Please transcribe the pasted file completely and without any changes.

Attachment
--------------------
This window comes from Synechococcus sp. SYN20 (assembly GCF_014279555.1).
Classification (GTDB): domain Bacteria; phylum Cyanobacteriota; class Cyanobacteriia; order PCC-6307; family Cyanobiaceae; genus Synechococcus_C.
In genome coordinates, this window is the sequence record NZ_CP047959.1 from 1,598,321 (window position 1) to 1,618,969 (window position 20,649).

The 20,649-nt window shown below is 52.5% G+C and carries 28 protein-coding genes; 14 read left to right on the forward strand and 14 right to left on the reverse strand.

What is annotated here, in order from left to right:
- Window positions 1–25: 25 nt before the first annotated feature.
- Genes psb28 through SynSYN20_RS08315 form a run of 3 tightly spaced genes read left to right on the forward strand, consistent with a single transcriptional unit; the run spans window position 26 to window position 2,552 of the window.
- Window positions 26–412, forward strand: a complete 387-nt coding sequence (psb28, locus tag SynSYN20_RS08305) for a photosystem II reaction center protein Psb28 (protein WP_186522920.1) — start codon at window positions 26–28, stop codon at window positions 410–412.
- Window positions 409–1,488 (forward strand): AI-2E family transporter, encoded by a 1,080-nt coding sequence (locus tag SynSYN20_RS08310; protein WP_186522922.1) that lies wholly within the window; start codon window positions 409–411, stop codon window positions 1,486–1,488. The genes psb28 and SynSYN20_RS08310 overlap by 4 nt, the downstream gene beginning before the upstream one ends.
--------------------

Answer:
This window comes from Synechococcus sp. SYN20 (assembly GCF_014279555.1).
Classification (GTDB): domain Bacteria; phylum Cyanobacteriota; class Cyanobacteriia; order PCC-6307; family Cyanobiaceae; genus Synechococcus_C.
In genome coordinates, this window is the sequence record NZ_CP047959.1 from 1,598,321 (window position 1) to 1,618,969 (window position 20,649).

The 20,649-nt window shown below is 52.5% G+C and carries 28 protein-coding genes; 14 read left to right on the forward strand and 14 right to left on the reverse strand.

What is annotated here, in order from left to right:
- Window positions 1–25: 25 nt before the first annotated feature.
- Genes psb28 through SynSYN20_RS08315 form a run of 3 tightly spaced genes read left to right on the forward strand, consistent with a single transcriptional unit; the run spans window position 26 to window position 2,552 of the window.
- Window positions 26–412, forward strand: a complete 387-nt coding sequence (psb28, locus tag SynSYN20_RS08305) for a photosystem II reaction center protein Psb28 (protein WP_186522920.1) — start codon at window positions 26–28, stop codon at window positions 410–412.
- Window positions 409–1,488 (forward strand): AI-2E family transporter, encoded by a 1,080-nt coding sequence (locus tag SynSYN20_RS08310; protein WP_186522922.1) that lies wholly within the window; start codon window positions 409–411, stop codon window positions 1,486–1,488. The genes psb28 and SynSYN20_RS08310 overlap by 4 nt, the downstream gene beginning before the upstream one ends.